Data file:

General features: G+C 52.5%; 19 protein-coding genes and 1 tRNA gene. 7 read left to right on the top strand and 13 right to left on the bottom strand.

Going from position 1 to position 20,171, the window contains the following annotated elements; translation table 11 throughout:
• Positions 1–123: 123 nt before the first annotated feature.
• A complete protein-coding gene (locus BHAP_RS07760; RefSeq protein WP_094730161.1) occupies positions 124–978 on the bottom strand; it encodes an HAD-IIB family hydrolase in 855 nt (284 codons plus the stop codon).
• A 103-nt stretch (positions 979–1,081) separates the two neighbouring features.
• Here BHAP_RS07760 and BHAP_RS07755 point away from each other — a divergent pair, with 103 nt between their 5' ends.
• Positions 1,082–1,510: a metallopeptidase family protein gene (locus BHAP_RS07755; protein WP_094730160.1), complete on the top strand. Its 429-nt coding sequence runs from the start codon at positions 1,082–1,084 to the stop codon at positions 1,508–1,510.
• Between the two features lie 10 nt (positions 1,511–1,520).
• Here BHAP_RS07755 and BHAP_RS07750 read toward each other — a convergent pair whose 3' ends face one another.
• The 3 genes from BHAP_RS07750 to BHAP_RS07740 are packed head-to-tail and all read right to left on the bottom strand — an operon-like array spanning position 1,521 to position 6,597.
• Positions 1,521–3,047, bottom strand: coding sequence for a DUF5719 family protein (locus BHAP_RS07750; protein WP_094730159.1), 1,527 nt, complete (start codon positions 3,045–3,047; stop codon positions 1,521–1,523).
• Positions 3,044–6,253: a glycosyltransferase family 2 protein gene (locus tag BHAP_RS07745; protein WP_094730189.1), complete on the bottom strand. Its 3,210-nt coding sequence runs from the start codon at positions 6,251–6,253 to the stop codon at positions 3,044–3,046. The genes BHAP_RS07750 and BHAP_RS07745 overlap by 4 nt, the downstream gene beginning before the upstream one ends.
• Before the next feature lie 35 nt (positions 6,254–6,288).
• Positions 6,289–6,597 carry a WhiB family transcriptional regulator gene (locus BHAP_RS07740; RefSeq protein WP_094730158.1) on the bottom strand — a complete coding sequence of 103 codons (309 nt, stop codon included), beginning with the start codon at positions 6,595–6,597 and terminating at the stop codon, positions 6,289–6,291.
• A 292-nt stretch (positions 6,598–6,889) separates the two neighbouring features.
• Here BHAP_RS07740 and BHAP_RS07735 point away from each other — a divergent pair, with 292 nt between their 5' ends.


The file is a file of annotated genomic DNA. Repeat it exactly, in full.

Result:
General features: G+C 52.5%; 19 protein-coding genes and 1 tRNA gene. 7 read left to right on the top strand and 13 right to left on the bottom strand.

Going from position 1 to position 20,171, the window contains the following annotated elements; translation table 11 throughout:
• Positions 1–123: 123 nt before the first annotated feature.
• A complete protein-coding gene (locus BHAP_RS07760; RefSeq protein WP_094730161.1) occupies positions 124–978 on the bottom strand; it encodes an HAD-IIB family hydrolase in 855 nt (284 codons plus the stop codon).
• A 103-nt stretch (positions 979–1,081) separates the two neighbouring features.
• Here BHAP_RS07760 and BHAP_RS07755 point away from each other — a divergent pair, with 103 nt between their 5' ends.
• Positions 1,082–1,510: a metallopeptidase family protein gene (locus BHAP_RS07755; protein WP_094730160.1), complete on the top strand. Its 429-nt coding sequence runs from the start codon at positions 1,082–1,084 to the stop codon at positions 1,508–1,510.
• Between the two features lie 10 nt (positions 1,511–1,520).
• Here BHAP_RS07755 and BHAP_RS07750 read toward each other — a convergent pair whose 3' ends face one another.
• The 3 genes from BHAP_RS07750 to BHAP_RS07740 are packed head-to-tail and all read right to left on the bottom strand — an operon-like array spanning position 1,521 to position 6,597.
• Positions 1,521–3,047, bottom strand: coding sequence for a DUF5719 family protein (locus BHAP_RS07750; protein WP_094730159.1), 1,527 nt, complete (start codon positions 3,045–3,047; stop codon positions 1,521–1,523).
• Positions 3,044–6,253: a glycosyltransferase family 2 protein gene (locus tag BHAP_RS07745; protein WP_094730189.1), complete on the bottom strand. Its 3,210-nt coding sequence runs from the start codon at positions 6,251–6,253 to the stop codon at positions 3,044–3,046. The genes BHAP_RS07750 and BHAP_RS07745 overlap by 4 nt, the downstream gene beginning before the upstream one ends.
• Before the next feature lie 35 nt (positions 6,254–6,288).
• Positions 6,289–6,597 carry a WhiB family transcriptional regulator gene (locus BHAP_RS07740; RefSeq protein WP_094730158.1) on the bottom strand — a complete coding sequence of 103 codons (309 nt, stop codon included), beginning with the start codon at positions 6,595–6,597 and terminating at the stop codon, positions 6,289–6,291.
• A 292-nt stretch (positions 6,598–6,889) separates the two neighbouring features.
• Here BHAP_RS07740 and BHAP_RS07735 point away from each other — a divergent pair, with 292 nt between their 5' ends.